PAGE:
Wednesday, February 25, 2009

Time to Remember

Today is Ash Wednesday, a day observed throughout Christendom as the beginning of a season that will bring us, in six weeks, to the betrayal, arrest and crucifixion of Jesus. We call the season Lent. It is the time of penitence and self-restraint that follows Fat Tuesday (Mardi Gras), the day when some Christians enjoy a wild last pig out before they must give up their favorite foods, habits and sins.

The so-called “high” churches—Catholics of various sorts and Episcopalians—have observed Ash Wednesday almost since the Year One. My background is “low” church, but in my lifetime Lent has become more intentionally observed in Presbyterian and other Protestant churches, to the benefit, we hope, of our faith and discipleship.

So this evening Betty and I will join a goodly number of our fellow believers in walking down the aisle of the Spanish Fort Presbyterian Church to have the sign of the cross traced on our foreheads with ashes as the mark of our sorrow for sin. Now that I sit in the back pew it’s a longer walk than it used to be, but that will give me more time to remember that, yes, even though I was respectably sober on Fat Tuesday, I too am a sinner.

~ Bert Johnston, author of Parson Campbell's Breakthrough

Saturday, February 21, 2009

Mardi Gras

A lot of the cat people are stirring in Mobile and Baldwin County, Alabama, just now. With just three days to go, Mardi Gras is in full swing. Parades and masked balls compete with one another for time and space, and the street department in Mobile is busy sweeping up overlooked beads and moon pies, thrown from the parade floats to crowds vying to catch them.

These are not my kind of cat people. They are more playful and stay up later at night, and what they drink is not always milk.

For most of my life I’ve lived far away from Washington, Pennsylvania, where I was born, but a trace of the inhibitions bred into me in that Calvinist stronghold still lingers. I enjoy Mardi Gras, but as a watcher, not a participant, and I watch from a safe distance. Mardi Gras brings out the crowds, and the only place I’ve ever enjoyed crowds is in church.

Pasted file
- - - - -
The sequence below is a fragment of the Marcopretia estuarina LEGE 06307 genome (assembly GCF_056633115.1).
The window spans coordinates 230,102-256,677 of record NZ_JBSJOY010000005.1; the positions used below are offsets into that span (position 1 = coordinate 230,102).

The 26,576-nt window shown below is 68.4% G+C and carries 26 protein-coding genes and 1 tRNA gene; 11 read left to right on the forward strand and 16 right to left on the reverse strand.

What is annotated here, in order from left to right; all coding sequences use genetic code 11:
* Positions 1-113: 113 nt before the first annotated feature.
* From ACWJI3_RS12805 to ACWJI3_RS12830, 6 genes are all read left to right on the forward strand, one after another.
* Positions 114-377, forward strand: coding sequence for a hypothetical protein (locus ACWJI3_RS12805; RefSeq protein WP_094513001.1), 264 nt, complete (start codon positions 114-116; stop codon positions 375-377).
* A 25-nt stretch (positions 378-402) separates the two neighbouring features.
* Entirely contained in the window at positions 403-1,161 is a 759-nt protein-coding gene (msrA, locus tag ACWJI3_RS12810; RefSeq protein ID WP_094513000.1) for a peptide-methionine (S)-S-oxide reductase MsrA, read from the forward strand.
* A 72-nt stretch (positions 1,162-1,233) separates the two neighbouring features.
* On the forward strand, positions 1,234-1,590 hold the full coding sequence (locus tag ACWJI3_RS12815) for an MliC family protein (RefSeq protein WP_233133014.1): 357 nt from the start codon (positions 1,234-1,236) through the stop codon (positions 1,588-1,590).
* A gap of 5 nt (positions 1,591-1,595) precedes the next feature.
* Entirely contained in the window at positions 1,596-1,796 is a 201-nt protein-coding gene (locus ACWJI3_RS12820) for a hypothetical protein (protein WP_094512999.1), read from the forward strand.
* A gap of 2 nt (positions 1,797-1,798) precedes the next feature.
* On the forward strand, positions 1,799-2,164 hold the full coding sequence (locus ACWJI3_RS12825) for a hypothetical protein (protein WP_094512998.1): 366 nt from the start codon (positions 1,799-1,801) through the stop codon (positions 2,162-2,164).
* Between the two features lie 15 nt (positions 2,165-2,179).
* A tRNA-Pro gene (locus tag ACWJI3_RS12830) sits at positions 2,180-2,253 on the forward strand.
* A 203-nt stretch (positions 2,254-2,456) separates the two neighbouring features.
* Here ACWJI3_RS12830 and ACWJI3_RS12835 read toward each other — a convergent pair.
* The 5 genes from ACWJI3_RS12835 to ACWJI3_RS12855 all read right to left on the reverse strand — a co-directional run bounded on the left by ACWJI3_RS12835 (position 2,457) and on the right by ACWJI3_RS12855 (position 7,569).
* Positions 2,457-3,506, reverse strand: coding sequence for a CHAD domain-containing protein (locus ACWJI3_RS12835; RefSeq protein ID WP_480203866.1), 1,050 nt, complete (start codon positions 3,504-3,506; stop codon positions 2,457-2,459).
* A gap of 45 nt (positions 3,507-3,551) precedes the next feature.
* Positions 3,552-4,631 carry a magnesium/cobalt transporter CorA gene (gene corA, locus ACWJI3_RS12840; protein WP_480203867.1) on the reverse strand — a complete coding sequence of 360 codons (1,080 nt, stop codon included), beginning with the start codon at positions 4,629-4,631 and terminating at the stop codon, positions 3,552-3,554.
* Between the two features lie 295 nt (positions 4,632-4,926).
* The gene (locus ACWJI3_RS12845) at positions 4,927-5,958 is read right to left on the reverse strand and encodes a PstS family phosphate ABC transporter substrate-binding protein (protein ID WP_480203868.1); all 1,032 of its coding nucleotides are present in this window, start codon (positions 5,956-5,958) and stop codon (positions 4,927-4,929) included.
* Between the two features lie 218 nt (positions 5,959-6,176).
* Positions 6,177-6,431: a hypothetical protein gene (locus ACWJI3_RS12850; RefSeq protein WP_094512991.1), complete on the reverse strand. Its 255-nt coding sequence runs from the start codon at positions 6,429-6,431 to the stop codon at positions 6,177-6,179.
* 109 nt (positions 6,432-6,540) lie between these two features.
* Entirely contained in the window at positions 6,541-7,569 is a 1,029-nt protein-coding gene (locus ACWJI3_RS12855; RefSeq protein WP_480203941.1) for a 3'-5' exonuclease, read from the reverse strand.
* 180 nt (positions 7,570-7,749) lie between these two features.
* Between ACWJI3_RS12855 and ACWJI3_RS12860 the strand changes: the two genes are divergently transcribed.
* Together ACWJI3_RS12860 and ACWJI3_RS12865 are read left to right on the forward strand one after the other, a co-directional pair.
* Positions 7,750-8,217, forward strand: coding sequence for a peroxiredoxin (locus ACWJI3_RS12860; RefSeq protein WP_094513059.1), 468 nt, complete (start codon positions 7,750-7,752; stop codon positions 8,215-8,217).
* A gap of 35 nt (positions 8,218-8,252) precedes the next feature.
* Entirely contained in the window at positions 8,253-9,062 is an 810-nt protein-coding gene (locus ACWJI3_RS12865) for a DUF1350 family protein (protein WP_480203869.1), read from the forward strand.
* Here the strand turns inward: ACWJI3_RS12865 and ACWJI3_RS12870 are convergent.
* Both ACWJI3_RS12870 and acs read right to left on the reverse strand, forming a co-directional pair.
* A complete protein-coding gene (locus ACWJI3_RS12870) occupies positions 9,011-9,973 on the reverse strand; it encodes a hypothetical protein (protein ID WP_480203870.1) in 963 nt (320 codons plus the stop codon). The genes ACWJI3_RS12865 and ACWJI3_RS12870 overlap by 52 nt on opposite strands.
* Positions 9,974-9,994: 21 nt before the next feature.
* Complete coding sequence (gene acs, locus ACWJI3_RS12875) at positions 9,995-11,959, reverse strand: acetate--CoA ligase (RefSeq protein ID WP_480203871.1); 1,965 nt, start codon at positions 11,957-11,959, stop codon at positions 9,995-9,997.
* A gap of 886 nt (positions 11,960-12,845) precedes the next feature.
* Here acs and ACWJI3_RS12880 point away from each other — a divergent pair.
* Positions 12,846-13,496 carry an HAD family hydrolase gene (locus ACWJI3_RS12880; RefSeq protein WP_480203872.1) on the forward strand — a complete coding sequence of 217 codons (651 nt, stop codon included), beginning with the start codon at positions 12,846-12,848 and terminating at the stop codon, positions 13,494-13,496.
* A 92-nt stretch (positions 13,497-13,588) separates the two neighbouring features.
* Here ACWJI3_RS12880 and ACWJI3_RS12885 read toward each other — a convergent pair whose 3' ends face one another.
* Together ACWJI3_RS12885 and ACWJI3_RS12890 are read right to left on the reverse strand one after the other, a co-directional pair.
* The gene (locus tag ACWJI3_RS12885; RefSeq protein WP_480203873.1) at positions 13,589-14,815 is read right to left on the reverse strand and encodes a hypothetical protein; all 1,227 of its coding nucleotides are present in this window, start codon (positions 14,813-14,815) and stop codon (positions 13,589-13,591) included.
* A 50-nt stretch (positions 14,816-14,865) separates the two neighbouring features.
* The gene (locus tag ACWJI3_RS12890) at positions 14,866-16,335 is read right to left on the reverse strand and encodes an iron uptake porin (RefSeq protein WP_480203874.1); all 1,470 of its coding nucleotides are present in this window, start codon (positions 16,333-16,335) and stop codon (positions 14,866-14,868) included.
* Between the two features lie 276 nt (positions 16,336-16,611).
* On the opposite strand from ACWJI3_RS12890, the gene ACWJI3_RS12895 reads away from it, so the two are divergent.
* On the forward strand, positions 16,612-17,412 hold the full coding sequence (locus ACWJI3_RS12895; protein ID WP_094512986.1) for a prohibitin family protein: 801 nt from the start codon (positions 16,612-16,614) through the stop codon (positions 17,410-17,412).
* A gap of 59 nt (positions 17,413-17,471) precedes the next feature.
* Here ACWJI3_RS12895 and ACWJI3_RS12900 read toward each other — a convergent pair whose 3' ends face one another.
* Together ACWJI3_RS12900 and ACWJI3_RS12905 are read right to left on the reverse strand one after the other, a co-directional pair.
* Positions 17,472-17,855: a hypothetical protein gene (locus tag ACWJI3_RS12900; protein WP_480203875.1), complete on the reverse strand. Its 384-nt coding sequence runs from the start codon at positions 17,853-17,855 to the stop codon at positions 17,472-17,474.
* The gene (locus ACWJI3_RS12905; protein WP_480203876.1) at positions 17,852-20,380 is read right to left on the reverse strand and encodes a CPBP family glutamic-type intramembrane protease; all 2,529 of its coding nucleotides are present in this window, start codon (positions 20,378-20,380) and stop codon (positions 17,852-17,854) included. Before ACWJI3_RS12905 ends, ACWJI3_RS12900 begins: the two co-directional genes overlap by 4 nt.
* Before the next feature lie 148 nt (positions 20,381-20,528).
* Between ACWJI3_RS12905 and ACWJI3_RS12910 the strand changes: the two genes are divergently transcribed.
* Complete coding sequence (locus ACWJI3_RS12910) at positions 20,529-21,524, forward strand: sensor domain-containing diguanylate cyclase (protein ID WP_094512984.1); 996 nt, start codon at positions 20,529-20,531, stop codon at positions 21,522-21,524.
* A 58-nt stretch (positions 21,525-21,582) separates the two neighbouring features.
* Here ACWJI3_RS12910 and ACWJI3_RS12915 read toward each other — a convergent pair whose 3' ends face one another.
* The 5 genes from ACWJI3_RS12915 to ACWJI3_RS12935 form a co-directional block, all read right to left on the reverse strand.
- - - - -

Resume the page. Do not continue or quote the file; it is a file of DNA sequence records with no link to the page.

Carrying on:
So I participate in Mardi Gras from the comfort of my easy chair. I watch the parades on television. I don’t catch any beads or moon pies, but that’s all right. North of the salt line, where I came from, we didn’t live in expectation of such largess.

~ Bert Johnston, Author of Parson Campbell’s Breakthrough

Monday, February 16, 2009

Cat People

When I admit I’m a cat person, I’m saying more than that I’m a lover of cats. If that’s what I mean, I’d have to say also that I’m a dog person. The late Eugene Walter, a too-little-known writer whom Mobile shared for many years with Paris and Rome, used to describe himself as a cat and monkey person, by which he meant he was a free spirit. Not what I’d say about myself, though I wish I could.

Walter was a party person who could throw a memorable bash in a Roman palazzo when he was in the chips or in his small apartment with peanut butter and an assortment of fresh bakery bread when he was broke. Sorry, but that isn’t me.

I’m a cat person in the sense that, like Walter, I believe people have more than nine lives--that every seven years or so we shed a skin and start a new one. Not so for many folks, but true for me.

Elton Trueblood, a popular Quaker author of another era, wrote that we live our lives in chapters. Soon after I retired, I wrote my memoirs, strictly for family circulation, titled Lines in Pleasant Places. There are fourteen chapters, each with a different setting. I enjoyed each chapter as I lived it, and the life I’m living now would require a fifteenth chapter.

Now that I’ve moved to the back pew, I’ve gone from writing sermons (and memoirs) to writing novels. A new chapter, another life. How that came about is a story for another blog, but the point for today is that I’m sort of like my own cat, Walter Mitty. Every now and then he moves to a different chair.

~ Bert Johnston, author of Parson Campbell’s Breakthrough

Tuesday, February 10, 2009

Never on Sunday

For some time now I’ve been itching to get into this blog business. Well, not exactly itching because I know it’s going to take some serious thinking on my part to make it interesting and keep it going. But you’ll understand what I mean. Blogging is the big conversation arena of the early twenty-first century. Whether it’s just a fad or here to stay isn’t of great importance to me. What matters is that it’s where a growing number of folks do their talking these days, and I want in on the conversation.

I guess if I’m going to butt in I should introduce myself, so my short bio is that I’m a retired Presbyterian minister living with my wife Betty in Spanish Fort, Alabama – a long way from West Virginia, where we first met, and from Kentucky, where we raised our three sons.

Don’t be put off by the fact that I’m a retired preacher. "Retired" means I don’t preach any more, and I don’t plan to come out of retirement on this blog. These days I’m writing mostly for entertainment – my entertainment, first of all, and maybe yours. Expect to hear from me at least once or twice a week, but never on Sunday. (Remember, I don’t work on Sundays anymore.) And let me hear from you.

~ Bert Johnston, Author of Parson Campbell’s Breakthrough